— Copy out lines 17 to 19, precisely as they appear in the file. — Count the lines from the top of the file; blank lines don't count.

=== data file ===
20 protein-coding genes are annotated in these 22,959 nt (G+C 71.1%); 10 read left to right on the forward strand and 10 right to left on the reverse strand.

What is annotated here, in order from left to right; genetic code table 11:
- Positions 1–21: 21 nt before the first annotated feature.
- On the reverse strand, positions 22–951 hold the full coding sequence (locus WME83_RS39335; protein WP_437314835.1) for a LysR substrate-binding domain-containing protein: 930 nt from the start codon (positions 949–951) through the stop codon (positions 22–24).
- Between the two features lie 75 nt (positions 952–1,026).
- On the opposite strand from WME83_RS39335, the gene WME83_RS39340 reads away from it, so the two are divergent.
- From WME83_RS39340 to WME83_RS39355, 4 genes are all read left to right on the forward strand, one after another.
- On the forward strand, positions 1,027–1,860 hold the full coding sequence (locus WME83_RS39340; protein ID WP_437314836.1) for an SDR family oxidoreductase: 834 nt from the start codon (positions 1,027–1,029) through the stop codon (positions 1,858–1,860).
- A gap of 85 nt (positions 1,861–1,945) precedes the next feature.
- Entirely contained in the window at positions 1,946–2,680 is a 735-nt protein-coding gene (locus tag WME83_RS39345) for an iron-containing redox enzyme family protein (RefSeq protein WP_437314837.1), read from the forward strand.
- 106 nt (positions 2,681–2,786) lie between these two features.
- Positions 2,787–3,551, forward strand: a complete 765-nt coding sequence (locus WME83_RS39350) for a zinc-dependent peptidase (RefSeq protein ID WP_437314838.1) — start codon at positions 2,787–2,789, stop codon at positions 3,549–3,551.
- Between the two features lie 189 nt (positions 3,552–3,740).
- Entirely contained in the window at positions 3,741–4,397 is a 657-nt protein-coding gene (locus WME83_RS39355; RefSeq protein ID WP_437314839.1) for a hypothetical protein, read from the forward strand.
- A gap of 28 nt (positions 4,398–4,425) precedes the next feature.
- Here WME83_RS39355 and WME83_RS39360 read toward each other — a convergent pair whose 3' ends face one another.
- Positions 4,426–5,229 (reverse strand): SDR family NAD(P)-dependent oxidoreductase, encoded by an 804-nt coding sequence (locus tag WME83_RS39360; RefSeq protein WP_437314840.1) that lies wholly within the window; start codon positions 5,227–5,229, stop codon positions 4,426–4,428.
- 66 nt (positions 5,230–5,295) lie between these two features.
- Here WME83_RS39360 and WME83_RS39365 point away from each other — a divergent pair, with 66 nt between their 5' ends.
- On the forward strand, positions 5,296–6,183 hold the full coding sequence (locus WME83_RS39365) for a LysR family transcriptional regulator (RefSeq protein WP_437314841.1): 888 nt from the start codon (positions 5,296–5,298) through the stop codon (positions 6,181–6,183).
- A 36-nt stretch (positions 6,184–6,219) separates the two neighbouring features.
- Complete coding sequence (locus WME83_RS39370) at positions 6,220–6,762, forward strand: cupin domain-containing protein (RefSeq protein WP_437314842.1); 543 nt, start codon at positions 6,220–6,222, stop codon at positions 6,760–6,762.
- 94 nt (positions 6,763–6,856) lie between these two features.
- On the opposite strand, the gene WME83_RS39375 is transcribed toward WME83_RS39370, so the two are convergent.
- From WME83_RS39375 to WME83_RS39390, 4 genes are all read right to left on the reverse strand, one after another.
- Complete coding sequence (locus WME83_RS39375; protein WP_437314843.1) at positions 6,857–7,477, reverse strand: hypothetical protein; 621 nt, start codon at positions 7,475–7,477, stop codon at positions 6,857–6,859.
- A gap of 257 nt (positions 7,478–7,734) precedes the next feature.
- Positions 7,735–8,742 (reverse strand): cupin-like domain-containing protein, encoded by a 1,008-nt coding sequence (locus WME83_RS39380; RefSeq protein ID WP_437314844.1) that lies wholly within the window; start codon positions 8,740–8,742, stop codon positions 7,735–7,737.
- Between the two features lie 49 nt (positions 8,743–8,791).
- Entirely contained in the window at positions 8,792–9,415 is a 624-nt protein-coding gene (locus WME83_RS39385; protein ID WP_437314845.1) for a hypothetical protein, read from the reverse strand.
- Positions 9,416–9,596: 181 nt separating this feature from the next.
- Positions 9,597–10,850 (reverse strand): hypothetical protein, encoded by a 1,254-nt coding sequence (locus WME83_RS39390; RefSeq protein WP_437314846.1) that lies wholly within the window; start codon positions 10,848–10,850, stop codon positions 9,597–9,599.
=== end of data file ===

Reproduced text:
- Positions 4,426–5,229 (reverse strand): SDR family NAD(P)-dependent oxidoreductase, encoded by an 804-nt coding sequence (locus tag WME83_RS39360; RefSeq protein WP_437314840.1) that lies wholly within the window; start codon positions 5,227–5,229, stop codon positions 4,426–4,428.
- 66 nt (positions 5,230–5,295) lie between these two features.
- Here WME83_RS39360 and WME83_RS39365 point away from each other — a divergent pair, with 66 nt between their 5' ends.